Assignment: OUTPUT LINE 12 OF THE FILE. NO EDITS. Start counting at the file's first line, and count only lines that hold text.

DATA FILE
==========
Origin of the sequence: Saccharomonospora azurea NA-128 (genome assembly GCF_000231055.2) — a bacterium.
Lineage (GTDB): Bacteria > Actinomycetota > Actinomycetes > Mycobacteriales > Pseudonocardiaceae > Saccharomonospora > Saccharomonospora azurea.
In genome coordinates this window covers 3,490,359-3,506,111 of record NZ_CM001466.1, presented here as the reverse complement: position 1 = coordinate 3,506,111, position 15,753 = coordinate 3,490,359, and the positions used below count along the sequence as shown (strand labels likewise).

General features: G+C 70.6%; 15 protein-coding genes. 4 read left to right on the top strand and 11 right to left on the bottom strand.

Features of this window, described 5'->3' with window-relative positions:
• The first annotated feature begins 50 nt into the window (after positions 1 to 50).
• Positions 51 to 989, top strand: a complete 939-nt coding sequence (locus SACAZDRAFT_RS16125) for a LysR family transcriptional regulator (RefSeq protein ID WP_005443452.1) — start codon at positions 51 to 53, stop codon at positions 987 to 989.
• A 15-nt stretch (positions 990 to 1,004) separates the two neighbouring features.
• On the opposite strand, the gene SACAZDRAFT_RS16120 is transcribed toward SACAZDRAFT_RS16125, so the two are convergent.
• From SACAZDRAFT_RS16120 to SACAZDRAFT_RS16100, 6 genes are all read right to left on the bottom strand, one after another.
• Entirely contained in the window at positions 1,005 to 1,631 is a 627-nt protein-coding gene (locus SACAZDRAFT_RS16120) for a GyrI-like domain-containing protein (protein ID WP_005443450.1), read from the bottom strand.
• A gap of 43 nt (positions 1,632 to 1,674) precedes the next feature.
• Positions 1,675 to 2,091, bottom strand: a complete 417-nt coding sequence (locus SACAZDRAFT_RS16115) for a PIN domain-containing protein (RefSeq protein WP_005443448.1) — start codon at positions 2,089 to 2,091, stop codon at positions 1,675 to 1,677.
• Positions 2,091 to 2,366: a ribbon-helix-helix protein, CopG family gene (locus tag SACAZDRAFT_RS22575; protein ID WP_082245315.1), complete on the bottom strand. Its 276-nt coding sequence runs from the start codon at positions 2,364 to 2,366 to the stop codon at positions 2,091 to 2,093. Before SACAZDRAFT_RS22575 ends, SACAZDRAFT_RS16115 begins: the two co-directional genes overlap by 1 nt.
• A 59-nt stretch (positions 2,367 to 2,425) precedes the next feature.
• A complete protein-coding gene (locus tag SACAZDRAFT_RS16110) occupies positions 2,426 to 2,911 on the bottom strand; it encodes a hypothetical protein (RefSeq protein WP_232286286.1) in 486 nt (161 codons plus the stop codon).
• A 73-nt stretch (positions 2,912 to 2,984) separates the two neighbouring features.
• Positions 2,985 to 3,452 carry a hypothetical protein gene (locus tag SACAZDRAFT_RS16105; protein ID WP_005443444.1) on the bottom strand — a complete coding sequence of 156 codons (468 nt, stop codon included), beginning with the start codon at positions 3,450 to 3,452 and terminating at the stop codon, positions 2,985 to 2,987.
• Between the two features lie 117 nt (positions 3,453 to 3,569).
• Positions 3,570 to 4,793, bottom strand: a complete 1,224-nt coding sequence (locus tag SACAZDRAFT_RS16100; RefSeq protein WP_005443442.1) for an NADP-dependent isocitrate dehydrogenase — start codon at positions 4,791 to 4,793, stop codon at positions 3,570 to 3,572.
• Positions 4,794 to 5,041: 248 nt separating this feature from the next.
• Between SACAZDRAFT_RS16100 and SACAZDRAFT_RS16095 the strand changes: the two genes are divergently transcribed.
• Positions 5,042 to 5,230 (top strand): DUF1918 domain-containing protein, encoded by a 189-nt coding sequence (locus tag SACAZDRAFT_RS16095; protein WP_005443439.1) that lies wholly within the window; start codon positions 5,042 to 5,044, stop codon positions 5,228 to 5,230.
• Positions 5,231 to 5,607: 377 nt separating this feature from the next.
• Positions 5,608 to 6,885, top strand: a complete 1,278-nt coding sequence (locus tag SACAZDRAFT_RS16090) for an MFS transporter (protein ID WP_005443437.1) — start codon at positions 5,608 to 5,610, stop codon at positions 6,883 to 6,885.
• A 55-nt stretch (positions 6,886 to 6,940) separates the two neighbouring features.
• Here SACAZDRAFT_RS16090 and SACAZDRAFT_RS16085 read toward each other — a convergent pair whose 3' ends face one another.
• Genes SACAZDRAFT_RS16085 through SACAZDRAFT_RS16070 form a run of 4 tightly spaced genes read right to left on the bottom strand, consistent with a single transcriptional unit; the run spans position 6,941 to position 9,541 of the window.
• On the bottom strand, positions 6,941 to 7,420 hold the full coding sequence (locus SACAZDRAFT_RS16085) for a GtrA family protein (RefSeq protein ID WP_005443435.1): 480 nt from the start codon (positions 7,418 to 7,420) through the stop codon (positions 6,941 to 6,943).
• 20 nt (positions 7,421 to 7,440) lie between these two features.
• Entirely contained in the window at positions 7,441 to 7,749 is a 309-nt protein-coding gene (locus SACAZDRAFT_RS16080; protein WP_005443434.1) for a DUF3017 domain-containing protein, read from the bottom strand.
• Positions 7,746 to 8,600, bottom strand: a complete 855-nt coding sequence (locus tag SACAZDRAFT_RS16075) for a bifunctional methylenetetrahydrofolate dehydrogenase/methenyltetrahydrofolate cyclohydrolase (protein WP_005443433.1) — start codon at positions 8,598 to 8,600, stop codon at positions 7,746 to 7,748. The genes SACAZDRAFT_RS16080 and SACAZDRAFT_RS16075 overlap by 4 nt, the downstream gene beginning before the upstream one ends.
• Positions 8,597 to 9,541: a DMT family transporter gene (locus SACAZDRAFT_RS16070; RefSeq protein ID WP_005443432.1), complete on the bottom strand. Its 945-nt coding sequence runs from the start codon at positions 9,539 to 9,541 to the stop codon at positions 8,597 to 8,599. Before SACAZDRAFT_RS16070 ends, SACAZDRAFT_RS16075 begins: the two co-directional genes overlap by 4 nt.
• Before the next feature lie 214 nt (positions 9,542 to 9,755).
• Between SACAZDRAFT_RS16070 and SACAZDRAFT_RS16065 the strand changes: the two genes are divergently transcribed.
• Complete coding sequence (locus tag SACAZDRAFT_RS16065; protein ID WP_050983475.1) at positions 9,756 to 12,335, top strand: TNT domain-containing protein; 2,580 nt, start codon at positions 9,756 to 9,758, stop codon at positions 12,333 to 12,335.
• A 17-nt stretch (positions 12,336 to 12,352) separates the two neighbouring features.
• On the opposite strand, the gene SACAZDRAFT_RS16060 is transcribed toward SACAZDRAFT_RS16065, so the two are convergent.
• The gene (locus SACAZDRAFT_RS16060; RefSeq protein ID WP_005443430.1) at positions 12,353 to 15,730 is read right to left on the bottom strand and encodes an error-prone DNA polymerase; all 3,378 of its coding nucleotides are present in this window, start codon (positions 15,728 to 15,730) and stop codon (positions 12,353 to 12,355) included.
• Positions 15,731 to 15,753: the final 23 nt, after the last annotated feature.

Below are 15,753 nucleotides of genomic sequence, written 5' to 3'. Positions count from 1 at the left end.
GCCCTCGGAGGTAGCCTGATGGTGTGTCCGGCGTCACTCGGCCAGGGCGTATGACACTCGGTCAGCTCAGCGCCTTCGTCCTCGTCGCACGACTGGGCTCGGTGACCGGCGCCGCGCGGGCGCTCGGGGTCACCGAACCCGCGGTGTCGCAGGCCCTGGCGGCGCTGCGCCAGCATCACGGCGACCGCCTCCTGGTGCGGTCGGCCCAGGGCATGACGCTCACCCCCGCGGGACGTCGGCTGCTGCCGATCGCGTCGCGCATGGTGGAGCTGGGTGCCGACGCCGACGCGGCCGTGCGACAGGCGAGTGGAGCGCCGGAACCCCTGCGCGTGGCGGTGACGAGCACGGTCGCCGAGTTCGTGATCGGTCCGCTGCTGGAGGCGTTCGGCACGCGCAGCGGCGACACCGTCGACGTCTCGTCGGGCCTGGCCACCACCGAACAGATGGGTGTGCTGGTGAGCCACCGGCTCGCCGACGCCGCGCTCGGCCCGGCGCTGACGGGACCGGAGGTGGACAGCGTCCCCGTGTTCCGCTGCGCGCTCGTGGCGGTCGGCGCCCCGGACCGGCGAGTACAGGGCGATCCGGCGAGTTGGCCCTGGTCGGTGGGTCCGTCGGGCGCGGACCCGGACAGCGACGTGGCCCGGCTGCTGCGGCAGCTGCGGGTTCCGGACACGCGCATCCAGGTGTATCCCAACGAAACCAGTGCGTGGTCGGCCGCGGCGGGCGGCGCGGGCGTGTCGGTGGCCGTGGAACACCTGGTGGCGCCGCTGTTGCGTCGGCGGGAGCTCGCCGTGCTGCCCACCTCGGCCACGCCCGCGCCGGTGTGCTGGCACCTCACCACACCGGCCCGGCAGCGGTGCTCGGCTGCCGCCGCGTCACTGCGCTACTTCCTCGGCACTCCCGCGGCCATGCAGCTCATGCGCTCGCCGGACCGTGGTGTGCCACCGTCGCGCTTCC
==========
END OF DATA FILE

• A gap of 43 nt (positions 1,632 to 1,674) precedes the next feature.